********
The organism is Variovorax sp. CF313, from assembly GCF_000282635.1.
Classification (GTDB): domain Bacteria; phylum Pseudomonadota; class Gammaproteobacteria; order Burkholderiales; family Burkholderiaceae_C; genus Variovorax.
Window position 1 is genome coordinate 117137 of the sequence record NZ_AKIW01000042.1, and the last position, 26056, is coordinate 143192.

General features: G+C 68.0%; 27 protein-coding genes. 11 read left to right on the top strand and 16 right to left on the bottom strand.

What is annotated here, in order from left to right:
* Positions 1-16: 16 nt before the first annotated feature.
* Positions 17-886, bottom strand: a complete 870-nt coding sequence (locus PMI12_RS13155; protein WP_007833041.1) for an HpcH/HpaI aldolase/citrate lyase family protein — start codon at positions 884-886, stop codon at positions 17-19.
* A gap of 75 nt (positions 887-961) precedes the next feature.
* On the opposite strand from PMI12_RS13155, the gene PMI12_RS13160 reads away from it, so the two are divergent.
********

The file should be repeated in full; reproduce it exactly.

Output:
The organism is Variovorax sp. CF313, from assembly GCF_000282635.1.
Classification (GTDB): domain Bacteria; phylum Pseudomonadota; class Gammaproteobacteria; order Burkholderiales; family Burkholderiaceae_C; genus Variovorax.
Window position 1 is genome coordinate 117137 of the sequence record NZ_AKIW01000042.1, and the last position, 26056, is coordinate 143192.

General features: G+C 68.0%; 27 protein-coding genes. 11 read left to right on the top strand and 16 right to left on the bottom strand.

What is annotated here, in order from left to right:
* Positions 1-16: 16 nt before the first annotated feature.
* Positions 17-886, bottom strand: a complete 870-nt coding sequence (locus PMI12_RS13155; protein WP_007833041.1) for an HpcH/HpaI aldolase/citrate lyase family protein — start codon at positions 884-886, stop codon at positions 17-19.
* A gap of 75 nt (positions 887-961) precedes the next feature.
* On the opposite strand from PMI12_RS13155, the gene PMI12_RS13160 reads away from it, so the two are divergent.